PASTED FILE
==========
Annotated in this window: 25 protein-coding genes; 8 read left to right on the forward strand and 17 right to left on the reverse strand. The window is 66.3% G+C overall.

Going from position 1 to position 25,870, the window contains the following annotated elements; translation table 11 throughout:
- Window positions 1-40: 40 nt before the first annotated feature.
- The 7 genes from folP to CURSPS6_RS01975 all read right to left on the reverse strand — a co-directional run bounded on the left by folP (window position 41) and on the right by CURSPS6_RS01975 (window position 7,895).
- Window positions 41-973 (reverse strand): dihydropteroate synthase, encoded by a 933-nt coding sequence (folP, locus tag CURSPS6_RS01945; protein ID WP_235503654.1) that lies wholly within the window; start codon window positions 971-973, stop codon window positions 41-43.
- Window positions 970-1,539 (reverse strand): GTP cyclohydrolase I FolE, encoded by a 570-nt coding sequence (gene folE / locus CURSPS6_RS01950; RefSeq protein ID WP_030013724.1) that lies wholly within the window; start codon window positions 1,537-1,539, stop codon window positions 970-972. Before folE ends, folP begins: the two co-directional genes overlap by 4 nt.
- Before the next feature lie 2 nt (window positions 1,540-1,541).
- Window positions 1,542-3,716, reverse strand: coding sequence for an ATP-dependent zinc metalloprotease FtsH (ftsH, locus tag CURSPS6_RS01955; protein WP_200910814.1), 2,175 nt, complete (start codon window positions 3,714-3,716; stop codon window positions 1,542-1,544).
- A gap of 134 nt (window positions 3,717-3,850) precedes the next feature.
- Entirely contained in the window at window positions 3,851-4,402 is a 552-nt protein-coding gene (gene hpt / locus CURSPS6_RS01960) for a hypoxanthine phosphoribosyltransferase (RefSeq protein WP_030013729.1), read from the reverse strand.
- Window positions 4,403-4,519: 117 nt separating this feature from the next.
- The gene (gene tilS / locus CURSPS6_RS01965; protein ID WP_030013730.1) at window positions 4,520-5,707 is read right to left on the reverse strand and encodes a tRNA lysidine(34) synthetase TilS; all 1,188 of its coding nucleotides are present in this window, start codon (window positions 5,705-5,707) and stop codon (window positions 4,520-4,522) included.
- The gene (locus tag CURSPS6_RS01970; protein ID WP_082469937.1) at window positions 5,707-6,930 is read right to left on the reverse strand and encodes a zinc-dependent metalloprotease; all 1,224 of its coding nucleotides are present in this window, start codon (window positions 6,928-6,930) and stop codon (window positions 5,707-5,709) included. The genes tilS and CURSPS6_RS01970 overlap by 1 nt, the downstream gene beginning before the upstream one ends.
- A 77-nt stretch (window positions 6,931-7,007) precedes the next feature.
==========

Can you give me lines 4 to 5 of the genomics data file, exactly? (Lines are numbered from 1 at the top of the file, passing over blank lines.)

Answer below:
- The 7 genes from folP to CURSPS6_RS01975 all read right to left on the reverse strand — a co-directional run bounded on the left by folP (window position 41) and on the right by CURSPS6_RS01975 (window position 7,895).
- Window positions 41-973 (reverse strand): dihydropteroate synthase, encoded by a 933-nt coding sequence (folP, locus tag CURSPS6_RS01945; protein ID WP_235503654.1) that lies wholly within the window; start codon window positions 971-973, stop codon window positions 41-43.